WIA seeks your views on the Radiocommunications Bill 2017
To develop a comprehensive response to the government’s draft radiocommunications legislation, the WIA is calling for input from the radio amateur community – including anyone with an interest in the hobby, but not yet licensed.
Roger Harrison - VK2ZRH
The Department of Communications and the Arts released the Radiocommunications Bill 2017 and an extensive package of information on its website right on the eve of the WIA’s Annual General Meeting in Hahndorf, last month. (A Bill is draft legislation, before being debated and agreed in parliament).
The Department is seeking stakeholder feedback, with a closing date for submissions of 30 June 2017 and the WIA’s Spectrum Strategy Committee is in the throes of developing a submission on behalf of the amateur radio community.
It is notable that the objects of the new legislation include arrangements for providing spectrum for public or community purposes.
A single licensing system – parameters-based licensing – is the centrepiece of the Bill. Licences may be issued for periods up to 20 years.
According to the Department, the new legislation seeks to make Australia’s spectrum framework simpler, more efficient and flexible to use and better support innovative communication technologies and services. The proposed legislation is to:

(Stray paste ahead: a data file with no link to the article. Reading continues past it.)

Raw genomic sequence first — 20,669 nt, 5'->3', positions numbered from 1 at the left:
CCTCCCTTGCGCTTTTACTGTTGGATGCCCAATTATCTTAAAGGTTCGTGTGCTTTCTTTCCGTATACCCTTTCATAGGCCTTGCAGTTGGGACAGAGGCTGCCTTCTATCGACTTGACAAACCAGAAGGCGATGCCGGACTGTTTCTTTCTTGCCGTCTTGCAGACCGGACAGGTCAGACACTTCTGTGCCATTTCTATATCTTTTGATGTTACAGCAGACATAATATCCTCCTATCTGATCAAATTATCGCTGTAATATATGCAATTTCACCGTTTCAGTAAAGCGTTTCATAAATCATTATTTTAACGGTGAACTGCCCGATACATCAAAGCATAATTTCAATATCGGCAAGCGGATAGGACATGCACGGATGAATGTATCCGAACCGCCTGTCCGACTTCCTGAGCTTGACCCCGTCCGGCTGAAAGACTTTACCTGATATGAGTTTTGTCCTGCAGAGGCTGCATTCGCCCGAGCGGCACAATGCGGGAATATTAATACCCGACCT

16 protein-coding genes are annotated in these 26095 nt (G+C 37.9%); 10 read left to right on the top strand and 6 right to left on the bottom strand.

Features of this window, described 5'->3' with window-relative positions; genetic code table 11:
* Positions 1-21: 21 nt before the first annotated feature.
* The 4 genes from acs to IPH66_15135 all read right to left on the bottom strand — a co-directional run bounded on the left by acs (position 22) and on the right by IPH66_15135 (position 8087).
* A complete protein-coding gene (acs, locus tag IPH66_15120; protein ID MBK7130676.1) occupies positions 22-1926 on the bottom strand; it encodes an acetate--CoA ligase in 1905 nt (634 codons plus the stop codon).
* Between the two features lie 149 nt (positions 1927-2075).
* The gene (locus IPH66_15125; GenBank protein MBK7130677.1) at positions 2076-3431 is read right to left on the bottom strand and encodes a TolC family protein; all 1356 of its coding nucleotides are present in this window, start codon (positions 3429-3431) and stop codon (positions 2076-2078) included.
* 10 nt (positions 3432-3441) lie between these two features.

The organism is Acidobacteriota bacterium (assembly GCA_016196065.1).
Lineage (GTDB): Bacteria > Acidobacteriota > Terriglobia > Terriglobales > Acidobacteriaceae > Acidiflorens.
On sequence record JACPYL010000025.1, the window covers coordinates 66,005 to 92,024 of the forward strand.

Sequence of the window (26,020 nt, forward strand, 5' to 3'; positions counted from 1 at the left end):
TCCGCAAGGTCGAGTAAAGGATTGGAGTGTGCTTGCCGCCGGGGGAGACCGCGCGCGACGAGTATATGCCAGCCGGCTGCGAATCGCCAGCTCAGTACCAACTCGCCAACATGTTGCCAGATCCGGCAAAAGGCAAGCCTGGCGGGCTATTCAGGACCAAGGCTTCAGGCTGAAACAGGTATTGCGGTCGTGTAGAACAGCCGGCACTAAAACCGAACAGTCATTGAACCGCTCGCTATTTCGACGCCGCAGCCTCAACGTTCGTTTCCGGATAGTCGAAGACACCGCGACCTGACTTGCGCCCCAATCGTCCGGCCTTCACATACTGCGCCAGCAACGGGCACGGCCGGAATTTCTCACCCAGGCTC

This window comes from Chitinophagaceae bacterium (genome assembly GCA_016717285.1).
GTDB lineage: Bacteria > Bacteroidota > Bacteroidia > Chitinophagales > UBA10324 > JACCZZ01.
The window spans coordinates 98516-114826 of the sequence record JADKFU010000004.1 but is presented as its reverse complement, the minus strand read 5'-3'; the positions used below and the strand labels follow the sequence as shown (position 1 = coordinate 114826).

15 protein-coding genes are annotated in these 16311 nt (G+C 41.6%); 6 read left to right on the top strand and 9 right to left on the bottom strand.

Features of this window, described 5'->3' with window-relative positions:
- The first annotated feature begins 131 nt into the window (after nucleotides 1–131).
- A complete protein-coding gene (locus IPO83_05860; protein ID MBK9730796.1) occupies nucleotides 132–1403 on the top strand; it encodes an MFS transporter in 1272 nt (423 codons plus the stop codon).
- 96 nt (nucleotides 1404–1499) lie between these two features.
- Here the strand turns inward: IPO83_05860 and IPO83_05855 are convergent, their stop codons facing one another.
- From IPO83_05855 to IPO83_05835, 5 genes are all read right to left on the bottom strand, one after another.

simplify regulatory structures for planning, licensing and equipment regulation;
streamline regulatory processes, particularly for allocating licences;
clarify the role for government, the ACMA and spectrum users;
provide for graduated and proportionate enforcement and compliance tools; and
enable the delegation of functions or powers to eligible Australian corporations.
It is recommended that you download the exposure draft of the Bill and the package of information papers from the Department’s website at this Link
Apart from a “walk-through” explanation of the Bill, information papers of particular interest to radio amateurs – current and prospective – cover the licensing system, equipment rules, interference management, delegation and management rights, and enforcement mechanisms. Some of these are in the form of short introductory fact sheets, produced by the Department of Communications, while more details papers on the same topics have been produced by the ACMA.
When you’re ready to provide your observations and views, go to the WIA Consultation page, which you can access via this Link
Note Sunday 25th June : The deadline has now been extended to 14th of July
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